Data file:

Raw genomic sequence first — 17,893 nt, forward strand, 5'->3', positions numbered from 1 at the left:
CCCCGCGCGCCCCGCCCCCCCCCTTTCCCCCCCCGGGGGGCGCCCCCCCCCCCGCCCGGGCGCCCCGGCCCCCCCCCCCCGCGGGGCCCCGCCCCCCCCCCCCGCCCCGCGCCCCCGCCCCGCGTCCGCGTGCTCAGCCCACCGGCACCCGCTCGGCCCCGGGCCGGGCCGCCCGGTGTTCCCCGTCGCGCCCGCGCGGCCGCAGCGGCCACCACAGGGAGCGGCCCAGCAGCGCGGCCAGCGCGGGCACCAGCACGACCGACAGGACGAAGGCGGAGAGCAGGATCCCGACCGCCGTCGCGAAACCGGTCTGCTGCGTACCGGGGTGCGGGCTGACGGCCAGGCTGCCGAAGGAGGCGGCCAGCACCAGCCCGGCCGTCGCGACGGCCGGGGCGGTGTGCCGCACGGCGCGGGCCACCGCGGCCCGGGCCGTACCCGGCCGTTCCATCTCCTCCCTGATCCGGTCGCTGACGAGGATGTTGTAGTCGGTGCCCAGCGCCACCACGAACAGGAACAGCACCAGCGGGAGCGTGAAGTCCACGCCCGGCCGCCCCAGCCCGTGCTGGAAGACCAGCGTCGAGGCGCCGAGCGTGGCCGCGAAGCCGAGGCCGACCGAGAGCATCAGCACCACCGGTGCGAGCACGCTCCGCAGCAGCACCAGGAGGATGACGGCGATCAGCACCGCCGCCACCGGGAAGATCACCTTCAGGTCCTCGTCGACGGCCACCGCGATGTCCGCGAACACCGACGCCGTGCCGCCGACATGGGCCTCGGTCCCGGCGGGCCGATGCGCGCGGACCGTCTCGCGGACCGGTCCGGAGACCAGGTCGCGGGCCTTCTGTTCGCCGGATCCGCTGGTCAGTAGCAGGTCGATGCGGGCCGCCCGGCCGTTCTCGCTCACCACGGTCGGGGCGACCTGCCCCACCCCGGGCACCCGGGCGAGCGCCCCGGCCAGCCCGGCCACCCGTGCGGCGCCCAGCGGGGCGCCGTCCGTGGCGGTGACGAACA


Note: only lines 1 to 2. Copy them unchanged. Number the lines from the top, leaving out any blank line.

Raw genomic sequence first — 17,893 nt, forward strand, 5'->3', positions numbered from 1 at the left:
CCCCGCGCGCCCCGCCCCCCCCCTTTCCCCCCCCGGGGGGCGCCCCCCCCCCCGCCCGGGCGCCCCGGCCCCCCCCCCCCGCGGGGCCCCGCCCCCCCCCCCCGCCCCGCGCCCCCGCCCCGCGTCCGCGTGCTCAGCCCACCGGCACCCGCTCGGCCCCGGGCCGGGCCGCCCGGTGTTCCCCGTCGCGCCCGCGCGGCCGCAGCGGCCACCACAGGGAGCGGCCCAGCAGCGCGGCCAGCGCGGGCACCAGCACGACCGACAGGACGAAGGCGGAGAGCAGGATCCCGACCGCCGTCGCGAAACCGGTCTGCTGCGTACCGGGGTGCGGGCTGACGGCCAGGCTGCCGAAGGAGGCGGCCAGCACCAGCCCGGCCGTCGCGACGGCCGGGGCGGTGTGCCGCACGGCGCGGGCCACCGCGGCCCGGGCCGTACCCGGCCGTTCCATCTCCTCCCTGATCCGGTCGCTGACGAGGATGTTGTAGTCGGTGCCCAGCGCCACCACGAACAGGAACAGCACCAGCGGGAGCGTGAAGTCCACGCCCGGCCGCCCCAGCCCGTGCTGGAAGACCAGCGTCGAGGCGCCGAGCGTGGCCGCGAAGCCGAGGCCGACCGAGAGCATCAGCACCACCGGTGCGAGCACGCTCCGCAGCAGCACCAGGAGGATGACGGCGATCAGCACCGCCGCCACCGGGAAGATCACCTTCAGGTCCTCGTCGACGGCCACCGCGATGTCCGCGAACACCGACGCCGTGCCGCCGACATGGGCCTCGGTCCCGGCGGGCCGATGCGCGCGGACCGTCTCGCGGACCGGTCCGGAGACCAGGTCGCGGGCCTTCTGTTCGCCGGATCCGCTGGTCAGTAGCAGGTCGATGCGGGCCGCCCGGCCGTTCTCGCTCACCACGGTCGGGGCGACCTGCCCCACCCCGGGCACCCGGGCGAGCGCCCCGGCCAGCCCGGCCACCCGTGCGGCGCCCAGCGGGGCGCCGTCCGTGGCGGTGACGAACA